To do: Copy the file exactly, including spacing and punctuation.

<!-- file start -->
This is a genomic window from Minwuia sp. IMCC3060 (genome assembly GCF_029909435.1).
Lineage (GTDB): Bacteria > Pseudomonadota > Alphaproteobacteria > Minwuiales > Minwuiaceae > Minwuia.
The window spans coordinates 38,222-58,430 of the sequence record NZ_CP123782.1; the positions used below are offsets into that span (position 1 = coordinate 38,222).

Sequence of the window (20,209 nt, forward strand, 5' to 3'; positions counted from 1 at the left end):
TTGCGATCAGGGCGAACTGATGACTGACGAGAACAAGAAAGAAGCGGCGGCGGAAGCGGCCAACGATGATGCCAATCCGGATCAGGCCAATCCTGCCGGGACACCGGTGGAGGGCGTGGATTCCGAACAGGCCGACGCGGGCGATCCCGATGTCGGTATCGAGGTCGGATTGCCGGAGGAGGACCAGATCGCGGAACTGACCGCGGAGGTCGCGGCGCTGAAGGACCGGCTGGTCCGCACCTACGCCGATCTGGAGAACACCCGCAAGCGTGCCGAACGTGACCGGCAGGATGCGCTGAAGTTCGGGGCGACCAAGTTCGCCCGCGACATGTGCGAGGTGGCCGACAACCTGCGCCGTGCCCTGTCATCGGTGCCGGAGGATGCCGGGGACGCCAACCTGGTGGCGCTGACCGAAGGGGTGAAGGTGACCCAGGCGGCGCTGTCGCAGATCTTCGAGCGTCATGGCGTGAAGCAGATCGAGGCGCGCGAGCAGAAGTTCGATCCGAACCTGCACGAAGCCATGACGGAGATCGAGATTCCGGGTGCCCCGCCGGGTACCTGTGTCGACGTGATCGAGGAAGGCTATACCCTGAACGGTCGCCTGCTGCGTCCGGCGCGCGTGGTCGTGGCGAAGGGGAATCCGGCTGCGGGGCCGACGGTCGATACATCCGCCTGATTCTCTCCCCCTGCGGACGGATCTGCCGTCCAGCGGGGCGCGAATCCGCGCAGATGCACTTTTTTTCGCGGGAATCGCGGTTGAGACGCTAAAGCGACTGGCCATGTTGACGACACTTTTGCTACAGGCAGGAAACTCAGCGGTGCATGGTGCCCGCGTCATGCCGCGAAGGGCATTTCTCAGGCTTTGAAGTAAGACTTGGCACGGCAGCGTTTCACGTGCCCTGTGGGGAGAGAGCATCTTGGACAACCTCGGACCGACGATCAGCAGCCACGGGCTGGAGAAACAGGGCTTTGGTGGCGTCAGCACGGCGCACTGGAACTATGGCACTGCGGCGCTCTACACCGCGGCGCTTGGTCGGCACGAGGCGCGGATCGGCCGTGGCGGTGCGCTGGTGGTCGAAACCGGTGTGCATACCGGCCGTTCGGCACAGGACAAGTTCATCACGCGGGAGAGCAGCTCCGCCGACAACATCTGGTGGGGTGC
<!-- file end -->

This is a genomic window from Minwuia sp. IMCC3060 (genome assembly GCF_029909435.1).
Lineage (GTDB): Bacteria > Pseudomonadota > Alphaproteobacteria > Minwuiales > Minwuiaceae > Minwuia.
The window spans coordinates 38,222-58,430 of the sequence record NZ_CP123782.1; the positions used below are offsets into that span (position 1 = coordinate 38,222).

Sequence of the window (20,209 nt, forward strand, 5' to 3'; positions counted from 1 at the left end):
TTGCGATCAGGGCGAACTGATGACTGACGAGAACAAGAAAGAAGCGGCGGCGGAAGCGGCCAACGATGATGCCAATCCGGATCAGGCCAATCCTGCCGGGACACCGGTGGAGGGCGTGGATTCCGAACAGGCCGACGCGGGCGATCCCGATGTCGGTATCGAGGTCGGATTGCCGGAGGAGGACCAGATCGCGGAACTGACCGCGGAGGTCGCGGCGCTGAAGGACCGGCTGGTCCGCACCTACGCCGATCTGGAGAACACCCGCAAGCGTGCCGAACGTGACCGGCAGGATGCGCTGAAGTTCGGGGCGACCAAGTTCGCCCGCGACATGTGCGAGGTGGCCGACAACCTGCGCCGTGCCCTGTCATCGGTGCCGGAGGATGCCGGGGACGCCAACCTGGTGGCGCTGACCGAAGGGGTGAAGGTGACCCAGGCGGCGCTGTCGCAGATCTTCGAGCGTCATGGCGTGAAGCAGATCGAGGCGCGCGAGCAGAAGTTCGATCCGAACCTGCACGAAGCCATGACGGAGATCGAGATTCCGGGTGCCCCGCCGGGTACCTGTGTCGACGTGATCGAGGAAGGCTATACCCTGAACGGTCGCCTGCTGCGTCCGGCGCGCGTGGTCGTGGCGAAGGGGAATCCGGCTGCGGGGCCGACGGTCGATACATCCGCCTGATTCTCTCCCCCTGCGGACGGATCTGCCGTCCAGCGGGGCGCGAATCCGCGCAGATGCACTTTTTTTCGCGGGAATCGCGGTTGAGACGCTAAAGCGACTGGCCATGTTGACGACACTTTTGCTACAGGCAGGAAACTCAGCGGTGCATGGTGCCCGCGTCATGCCGCGAAGGGCATTTCTCAGGCTTTGAAGTAAGACTTGGCACGGCAGCGTTTCACGTGCCCTGTGGGGAGAGAGCATCTTGGACAACCTCGGACCGACGATCAGCAGCCACGGGCTGGAGAAACAGGGCTTTGGTGGCGTCAGCACGGCGCACTGGAACTATGGCACTGCGGCGCTCTACACCGCGGCGCTTGGTCGGCACGAGGCGCGGATCGGCCGTGGCGGTGCGCTGGTGGTCGAAACCGGTGTGCATACCGGCCGTTCGGCACAGGACAAGTTCATCACGCGGGAGAGCAGCTCCGCCGACAACATCTGGTGGGGTGC